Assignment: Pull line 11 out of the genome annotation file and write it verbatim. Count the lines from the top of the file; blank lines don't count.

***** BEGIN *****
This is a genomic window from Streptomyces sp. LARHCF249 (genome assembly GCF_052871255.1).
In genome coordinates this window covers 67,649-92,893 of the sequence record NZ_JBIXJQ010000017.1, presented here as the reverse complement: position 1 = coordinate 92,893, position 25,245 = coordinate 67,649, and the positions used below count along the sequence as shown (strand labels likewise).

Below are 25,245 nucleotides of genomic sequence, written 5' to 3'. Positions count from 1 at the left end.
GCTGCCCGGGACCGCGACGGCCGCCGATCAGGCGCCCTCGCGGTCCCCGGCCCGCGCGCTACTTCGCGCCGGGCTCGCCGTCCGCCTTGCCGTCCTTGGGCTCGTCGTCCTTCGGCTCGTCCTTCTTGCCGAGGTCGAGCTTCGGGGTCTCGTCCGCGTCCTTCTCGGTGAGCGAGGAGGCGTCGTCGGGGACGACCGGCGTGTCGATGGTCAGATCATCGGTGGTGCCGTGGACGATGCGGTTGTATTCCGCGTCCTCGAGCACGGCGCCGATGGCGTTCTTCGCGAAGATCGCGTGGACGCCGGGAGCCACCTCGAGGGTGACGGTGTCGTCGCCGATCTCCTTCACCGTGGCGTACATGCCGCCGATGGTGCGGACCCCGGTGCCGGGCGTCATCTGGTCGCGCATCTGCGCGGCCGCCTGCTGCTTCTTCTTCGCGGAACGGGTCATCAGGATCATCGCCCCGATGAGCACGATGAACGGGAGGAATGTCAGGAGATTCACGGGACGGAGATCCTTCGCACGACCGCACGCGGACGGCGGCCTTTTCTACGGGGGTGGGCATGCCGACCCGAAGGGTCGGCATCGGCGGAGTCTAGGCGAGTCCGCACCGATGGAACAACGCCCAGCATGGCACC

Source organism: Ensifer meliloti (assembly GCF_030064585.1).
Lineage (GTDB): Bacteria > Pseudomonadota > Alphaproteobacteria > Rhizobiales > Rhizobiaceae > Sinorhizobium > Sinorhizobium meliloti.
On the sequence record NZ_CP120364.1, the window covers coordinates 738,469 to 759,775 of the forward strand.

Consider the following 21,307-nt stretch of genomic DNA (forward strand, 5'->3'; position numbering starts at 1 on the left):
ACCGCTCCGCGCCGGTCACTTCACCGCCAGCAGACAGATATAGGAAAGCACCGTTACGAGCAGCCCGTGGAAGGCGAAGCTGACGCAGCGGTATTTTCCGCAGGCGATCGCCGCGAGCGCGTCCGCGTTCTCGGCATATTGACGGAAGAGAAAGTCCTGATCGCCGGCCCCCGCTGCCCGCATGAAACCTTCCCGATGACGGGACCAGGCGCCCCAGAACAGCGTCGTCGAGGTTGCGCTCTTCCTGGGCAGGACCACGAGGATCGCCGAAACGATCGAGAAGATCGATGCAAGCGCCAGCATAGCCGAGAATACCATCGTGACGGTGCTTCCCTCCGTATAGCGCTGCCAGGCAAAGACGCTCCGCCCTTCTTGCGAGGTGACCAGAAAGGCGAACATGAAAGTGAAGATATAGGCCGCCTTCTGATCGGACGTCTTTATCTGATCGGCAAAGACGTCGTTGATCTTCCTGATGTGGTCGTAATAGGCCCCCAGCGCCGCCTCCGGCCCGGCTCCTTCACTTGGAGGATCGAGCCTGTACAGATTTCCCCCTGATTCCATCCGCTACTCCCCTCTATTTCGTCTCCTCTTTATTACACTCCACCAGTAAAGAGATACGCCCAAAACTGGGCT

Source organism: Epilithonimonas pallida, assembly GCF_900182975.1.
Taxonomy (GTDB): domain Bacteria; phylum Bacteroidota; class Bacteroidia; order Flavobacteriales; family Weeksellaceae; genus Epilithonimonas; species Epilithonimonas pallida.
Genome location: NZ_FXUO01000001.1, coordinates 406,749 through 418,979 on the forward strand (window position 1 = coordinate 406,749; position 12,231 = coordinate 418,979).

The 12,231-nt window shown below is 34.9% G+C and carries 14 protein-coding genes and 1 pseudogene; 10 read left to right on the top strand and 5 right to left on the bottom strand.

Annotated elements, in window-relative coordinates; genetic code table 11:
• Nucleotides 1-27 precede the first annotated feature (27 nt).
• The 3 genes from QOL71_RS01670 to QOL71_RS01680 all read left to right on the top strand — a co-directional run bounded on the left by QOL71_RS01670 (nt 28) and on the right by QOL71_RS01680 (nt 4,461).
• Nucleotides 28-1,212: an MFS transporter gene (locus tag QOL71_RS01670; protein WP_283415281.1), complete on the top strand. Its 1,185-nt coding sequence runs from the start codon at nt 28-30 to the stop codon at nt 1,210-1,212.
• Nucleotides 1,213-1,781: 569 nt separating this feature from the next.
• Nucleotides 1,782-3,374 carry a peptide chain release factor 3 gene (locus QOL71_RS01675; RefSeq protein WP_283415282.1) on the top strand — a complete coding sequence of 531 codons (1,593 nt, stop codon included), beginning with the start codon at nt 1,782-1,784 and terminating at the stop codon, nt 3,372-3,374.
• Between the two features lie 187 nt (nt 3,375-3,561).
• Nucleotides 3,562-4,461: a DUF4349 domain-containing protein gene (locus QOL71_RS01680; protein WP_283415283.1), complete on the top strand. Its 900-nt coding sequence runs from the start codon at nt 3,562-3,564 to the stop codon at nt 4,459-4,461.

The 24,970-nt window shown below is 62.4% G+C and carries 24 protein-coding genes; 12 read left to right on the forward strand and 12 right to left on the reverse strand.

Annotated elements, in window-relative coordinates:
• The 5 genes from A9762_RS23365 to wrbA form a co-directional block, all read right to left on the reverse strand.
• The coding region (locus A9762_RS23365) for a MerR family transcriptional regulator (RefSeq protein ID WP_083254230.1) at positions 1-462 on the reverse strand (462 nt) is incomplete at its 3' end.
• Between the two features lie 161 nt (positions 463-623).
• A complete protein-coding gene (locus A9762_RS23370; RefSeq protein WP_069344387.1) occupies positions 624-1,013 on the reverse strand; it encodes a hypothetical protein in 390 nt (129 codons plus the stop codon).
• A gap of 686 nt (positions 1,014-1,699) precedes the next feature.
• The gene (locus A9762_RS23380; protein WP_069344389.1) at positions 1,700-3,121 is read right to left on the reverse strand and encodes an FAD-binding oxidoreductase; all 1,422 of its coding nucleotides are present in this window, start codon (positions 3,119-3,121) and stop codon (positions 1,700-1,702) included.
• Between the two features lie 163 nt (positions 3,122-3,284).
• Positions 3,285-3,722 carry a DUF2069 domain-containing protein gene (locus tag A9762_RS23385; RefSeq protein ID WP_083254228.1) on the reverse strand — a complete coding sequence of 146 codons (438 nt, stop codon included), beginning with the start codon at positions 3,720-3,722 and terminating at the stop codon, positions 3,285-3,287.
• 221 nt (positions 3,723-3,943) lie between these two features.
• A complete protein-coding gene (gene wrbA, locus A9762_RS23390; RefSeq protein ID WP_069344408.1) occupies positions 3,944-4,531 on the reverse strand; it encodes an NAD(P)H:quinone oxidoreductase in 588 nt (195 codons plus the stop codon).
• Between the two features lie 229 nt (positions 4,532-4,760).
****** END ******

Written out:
Taxonomy (GTDB): domain Bacteria; phylum Bacteroidota; class Bacteroidia; order Flavobacteriales; family Weeksellaceae; genus Epilithonimonas; species Epilithonimonas pallida.